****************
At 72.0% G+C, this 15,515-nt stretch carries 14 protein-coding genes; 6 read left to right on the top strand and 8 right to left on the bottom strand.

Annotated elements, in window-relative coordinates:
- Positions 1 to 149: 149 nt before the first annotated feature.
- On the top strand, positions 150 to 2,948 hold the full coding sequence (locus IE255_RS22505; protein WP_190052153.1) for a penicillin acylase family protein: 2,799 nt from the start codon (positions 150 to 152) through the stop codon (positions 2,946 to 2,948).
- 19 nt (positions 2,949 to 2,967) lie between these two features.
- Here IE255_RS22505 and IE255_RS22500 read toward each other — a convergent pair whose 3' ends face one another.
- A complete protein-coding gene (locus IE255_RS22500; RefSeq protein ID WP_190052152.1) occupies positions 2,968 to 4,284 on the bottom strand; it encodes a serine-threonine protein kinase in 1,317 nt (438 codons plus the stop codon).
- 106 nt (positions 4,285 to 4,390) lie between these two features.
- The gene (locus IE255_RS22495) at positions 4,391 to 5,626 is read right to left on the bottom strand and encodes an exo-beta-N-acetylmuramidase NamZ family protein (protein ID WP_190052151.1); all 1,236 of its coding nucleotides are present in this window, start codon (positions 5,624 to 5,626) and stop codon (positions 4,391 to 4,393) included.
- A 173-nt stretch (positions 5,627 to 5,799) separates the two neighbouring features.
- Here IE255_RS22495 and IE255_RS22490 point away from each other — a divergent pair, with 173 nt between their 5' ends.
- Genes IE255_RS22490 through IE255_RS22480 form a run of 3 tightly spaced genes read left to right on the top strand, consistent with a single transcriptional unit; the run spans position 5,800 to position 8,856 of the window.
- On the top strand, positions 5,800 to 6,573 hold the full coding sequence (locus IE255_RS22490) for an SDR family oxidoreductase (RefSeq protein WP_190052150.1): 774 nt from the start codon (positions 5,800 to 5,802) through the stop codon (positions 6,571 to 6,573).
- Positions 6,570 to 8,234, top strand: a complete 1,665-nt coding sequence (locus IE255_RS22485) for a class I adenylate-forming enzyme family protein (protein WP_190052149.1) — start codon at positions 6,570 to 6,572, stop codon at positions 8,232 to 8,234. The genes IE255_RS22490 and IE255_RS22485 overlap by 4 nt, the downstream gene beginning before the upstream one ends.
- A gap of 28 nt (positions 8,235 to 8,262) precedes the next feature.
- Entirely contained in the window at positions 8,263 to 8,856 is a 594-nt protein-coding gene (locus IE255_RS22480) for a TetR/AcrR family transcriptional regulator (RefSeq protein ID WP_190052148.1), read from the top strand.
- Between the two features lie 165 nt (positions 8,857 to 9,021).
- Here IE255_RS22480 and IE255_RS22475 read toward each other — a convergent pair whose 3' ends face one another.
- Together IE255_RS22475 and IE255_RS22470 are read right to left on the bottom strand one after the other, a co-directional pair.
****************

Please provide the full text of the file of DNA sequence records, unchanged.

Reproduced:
At 72.0% G+C, this 15,515-nt stretch carries 14 protein-coding genes; 6 read left to right on the top strand and 8 right to left on the bottom strand.

Annotated elements, in window-relative coordinates:
- Positions 1 to 149: 149 nt before the first annotated feature.
- On the top strand, positions 150 to 2,948 hold the full coding sequence (locus IE255_RS22505; protein WP_190052153.1) for a penicillin acylase family protein: 2,799 nt from the start codon (positions 150 to 152) through the stop codon (positions 2,946 to 2,948).
- 19 nt (positions 2,949 to 2,967) lie between these two features.
- Here IE255_RS22505 and IE255_RS22500 read toward each other — a convergent pair whose 3' ends face one another.
- A complete protein-coding gene (locus IE255_RS22500; RefSeq protein ID WP_190052152.1) occupies positions 2,968 to 4,284 on the bottom strand; it encodes a serine-threonine protein kinase in 1,317 nt (438 codons plus the stop codon).
- 106 nt (positions 4,285 to 4,390) lie between these two features.
- The gene (locus IE255_RS22495) at positions 4,391 to 5,626 is read right to left on the bottom strand and encodes an exo-beta-N-acetylmuramidase NamZ family protein (protein ID WP_190052151.1); all 1,236 of its coding nucleotides are present in this window, start codon (positions 5,624 to 5,626) and stop codon (positions 4,391 to 4,393) included.
- A 173-nt stretch (positions 5,627 to 5,799) separates the two neighbouring features.
- Here IE255_RS22495 and IE255_RS22490 point away from each other — a divergent pair, with 173 nt between their 5' ends.
- Genes IE255_RS22490 through IE255_RS22480 form a run of 3 tightly spaced genes read left to right on the top strand, consistent with a single transcriptional unit; the run spans position 5,800 to position 8,856 of the window.
- On the top strand, positions 5,800 to 6,573 hold the full coding sequence (locus IE255_RS22490) for an SDR family oxidoreductase (RefSeq protein WP_190052150.1): 774 nt from the start codon (positions 5,800 to 5,802) through the stop codon (positions 6,571 to 6,573).
- Positions 6,570 to 8,234, top strand: a complete 1,665-nt coding sequence (locus IE255_RS22485) for a class I adenylate-forming enzyme family protein (protein WP_190052149.1) — start codon at positions 6,570 to 6,572, stop codon at positions 8,232 to 8,234. The genes IE255_RS22490 and IE255_RS22485 overlap by 4 nt, the downstream gene beginning before the upstream one ends.
- A gap of 28 nt (positions 8,235 to 8,262) precedes the next feature.
- Entirely contained in the window at positions 8,263 to 8,856 is a 594-nt protein-coding gene (locus IE255_RS22480) for a TetR/AcrR family transcriptional regulator (RefSeq protein ID WP_190052148.1), read from the top strand.
- Between the two features lie 165 nt (positions 8,857 to 9,021).
- Here IE255_RS22480 and IE255_RS22475 read toward each other — a convergent pair whose 3' ends face one another.
- Together IE255_RS22475 and IE255_RS22470 are read right to left on the bottom strand one after the other, a co-directional pair.